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Soft Milk Hokkaido Bread

Soft Milk Hokkaido Bread

I might be just a few years late for the Hokkaido bread craziness that got into the food blogging community. However, better late than never.

Well, I had a chance to taste many Asian pastries and bread. We have a few great markets with bakeries that carry many baked and fried goodies.

I consider that a plus for me. If you never had Asian sweets, pastries or bread you are missing a lot.

Oh, I cannot even tell you how delicious Japanese curry bread (kare pan) or doughnut. My favorite, Anpan, sweet bread roll filled with sweet red bean paste, which I ate two weeks ago.

It was ever so soft, fresh and in combination with my hot french vanilla latte. It was just perfect on a chilly afternoon.
One of those bread that I went head over heels in this soft, fluffy like a pillow Japanese milk bread that literally melts in your mouth.

Soft Milk Hokkaido Bread

What is Hokkaido? 

Hokkaido (formerly known as Ezo, Yezo, Yeso) is the second largest island out of four in Japan.

Since this bread is called Hokkaido bread toast I am assuming its origin is from that area.

I tried to dig deeper to find at least some history behind the bread but there was nothing in particular in the history part, other than million recipes and most of them linked to Mrs. Christine of Christine Recipes.

Some believe this bread is originated in Tokyo, but milk as a main part of the bread is from Hokkaido. That is why it is called Hokkaido Milk Bread. Interesting fact, right?

Soft Milk Hokkaido Bread

So I modified it, change some things, used less butter but you are more than welcome to check this link above and see how she did it.

Bread came out so delicious, and simply amazing, my friends. I made this milk bread 4 times this week.

My dear niece loved the bread so I send her some, and you wouldn’t believe but my little baby boy ate one loaf in a day. Needless to say, my family really love and enjoy this bread, and we hope you will too.

Interesting article or a post about bread making techniques CLICK HERE

Soft Milk Hokkaido Bread

Soft Milk Hokkaido Bread

Yield: 2 Loaves
Prep Time: 15 minutes
Baking time: 40 minutes
Rising time: 1 hour 45 minutes
Total Time: 2 hours 40 minutes

I went head over heels in this soft, fluffy like a pillow Japanese milk bread that literally melts in your mouth. This Bread was so soft, fresh and in combination with my hot french vanilla latte, it was just perfect on a chilly afternoon.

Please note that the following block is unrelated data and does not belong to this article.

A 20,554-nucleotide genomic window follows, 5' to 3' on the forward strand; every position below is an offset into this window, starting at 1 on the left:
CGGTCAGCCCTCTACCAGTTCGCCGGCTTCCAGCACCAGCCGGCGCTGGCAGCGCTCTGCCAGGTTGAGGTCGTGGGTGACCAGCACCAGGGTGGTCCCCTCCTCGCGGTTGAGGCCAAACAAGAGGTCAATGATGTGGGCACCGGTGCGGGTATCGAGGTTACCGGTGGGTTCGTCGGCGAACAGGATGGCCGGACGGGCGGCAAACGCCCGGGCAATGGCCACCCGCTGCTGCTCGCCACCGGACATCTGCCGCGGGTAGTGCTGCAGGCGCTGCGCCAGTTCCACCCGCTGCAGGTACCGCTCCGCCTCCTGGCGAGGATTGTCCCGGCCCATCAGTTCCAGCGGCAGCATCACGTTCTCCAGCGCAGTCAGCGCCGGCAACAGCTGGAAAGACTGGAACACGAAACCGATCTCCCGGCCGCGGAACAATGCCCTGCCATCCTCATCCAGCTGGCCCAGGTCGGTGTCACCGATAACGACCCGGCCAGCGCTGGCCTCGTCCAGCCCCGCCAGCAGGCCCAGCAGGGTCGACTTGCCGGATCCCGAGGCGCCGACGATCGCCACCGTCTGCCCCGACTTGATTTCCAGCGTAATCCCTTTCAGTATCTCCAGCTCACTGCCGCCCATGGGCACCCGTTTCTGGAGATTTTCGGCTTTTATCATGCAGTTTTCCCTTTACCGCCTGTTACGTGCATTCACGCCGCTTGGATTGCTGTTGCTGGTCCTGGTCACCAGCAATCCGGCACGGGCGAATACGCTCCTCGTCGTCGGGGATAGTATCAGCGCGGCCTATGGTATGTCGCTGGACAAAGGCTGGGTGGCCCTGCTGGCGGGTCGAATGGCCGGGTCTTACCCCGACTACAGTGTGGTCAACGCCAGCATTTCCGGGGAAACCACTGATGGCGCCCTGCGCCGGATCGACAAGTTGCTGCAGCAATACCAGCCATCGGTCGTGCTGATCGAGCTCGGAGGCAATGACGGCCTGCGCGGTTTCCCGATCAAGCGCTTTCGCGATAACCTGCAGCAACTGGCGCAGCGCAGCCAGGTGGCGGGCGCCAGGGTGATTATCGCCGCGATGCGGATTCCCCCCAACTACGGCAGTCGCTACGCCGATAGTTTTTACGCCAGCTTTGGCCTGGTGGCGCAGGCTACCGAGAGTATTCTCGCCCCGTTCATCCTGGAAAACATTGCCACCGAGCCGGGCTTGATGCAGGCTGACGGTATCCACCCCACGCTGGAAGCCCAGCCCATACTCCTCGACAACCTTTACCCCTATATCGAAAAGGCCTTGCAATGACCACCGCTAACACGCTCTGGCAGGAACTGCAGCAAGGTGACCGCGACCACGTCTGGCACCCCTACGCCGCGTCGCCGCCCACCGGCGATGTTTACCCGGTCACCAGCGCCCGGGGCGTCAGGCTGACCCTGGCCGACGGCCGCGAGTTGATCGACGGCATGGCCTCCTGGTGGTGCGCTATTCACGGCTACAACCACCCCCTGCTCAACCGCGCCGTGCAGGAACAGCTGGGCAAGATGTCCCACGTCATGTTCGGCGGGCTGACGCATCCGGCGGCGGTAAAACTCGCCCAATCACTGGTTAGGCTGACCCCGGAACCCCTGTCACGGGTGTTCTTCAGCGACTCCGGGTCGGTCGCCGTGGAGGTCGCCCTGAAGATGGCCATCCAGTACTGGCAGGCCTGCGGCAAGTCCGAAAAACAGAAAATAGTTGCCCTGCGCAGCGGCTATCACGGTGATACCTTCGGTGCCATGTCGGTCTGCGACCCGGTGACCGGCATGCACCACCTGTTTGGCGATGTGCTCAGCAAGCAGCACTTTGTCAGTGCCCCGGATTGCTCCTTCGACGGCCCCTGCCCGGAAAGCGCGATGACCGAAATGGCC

• 2 cups all-purpose flour
  • 2 Tbs. Sugar
  • 1.5 tsp. Salt (1 1/2)
  • 2 tsp. Organic Dry milk Powder
  • 1 Tbsp. Dry yeast + 5 Tbs. warm Milk
  • 1-2 eggs, lightly beaten
  • 2 oz Whipping cream
  • 2 oz Milk
  • 1 cup Tangzhong (flour+water roux), enough for two loaves
  • 2 Tbs. unsalted butter, melted
  • 1 tsp. Oil
  • Tangzhong /flour+water roux:
  • 1/3 cup bread flour
  • 1 cup of water


  1. First, make "tangzhong" or flour+water roux. In a medium saucepan, add 1 cup of warm water, and turn the heat on medium-low. Add Flour to the water and stir, let it heat through; stir until it becomes smooth texture, try not to burn and mash if you see lumps of dough. Suggestion* Once it starts to come together, getting thicker, turn off the heat and stir on the hot surface until you reach nicely thick constancy. Set aside.
  2. Next, you will put together and mix all dry ingredients in the large bowl, except yeast. Put yeast in glass or cup with warm milk and sprinkle with sugar, let the yeast get activated (let it sit for 3-5 minutes). If it's still active, it will start to bubble and rise.
  3. Add activated yeast and roux in the dry ingredients; mix together all wet ingredients as well as egg/s, and start mixing with wooden spoon until slightly combined. It will be sticky.
  4. Toss a handful of flour on the Kitchen Counter/working surface and put the dough on it, knead until it looks like a ball.
  5. Put it back in the bowl, brush oil on the dough, cover the bowl with the plastic wrap, put in the warm area, HINT * turned off oven or microwave is a perfect place to keep your dough until it raises because of there no cold air flow.
  6. Let the dough rise for full 60 minutes, then take it out the bowl and onto a flour dusted cutting board, cut into 4 or more balls, depending on how big is your baking pan. I could bake only 4 in one pan, so I used two for 8 rolls, which I packed 4 at the time (See pic above for further instructions.)
  7. Preheat the oven to 375 F.
  8. Once all the rolls are done, and in the baking pan, about additional 30 minutes. Brush on mix of one egg and pinch of salt or unsalted melted butter.
  9. Bake for 40 minutes or until it is golden brown, and when you pick up the pan it's not as heavy.
  10. Take it out of the baking pan, and wrap the bread with clean kitchen cloth/towel, and do not cut until it cools for at least 30 minutes, preferably an hour.


You can make rolls in the regular circular pan and so much more. Click here for more inspiration and great ideas that I found on Google Images.

Make sure to wrap the bread really good once it's completely cooled, either by placing it in the large Ziploc bag or wrap it with plastic wrap.

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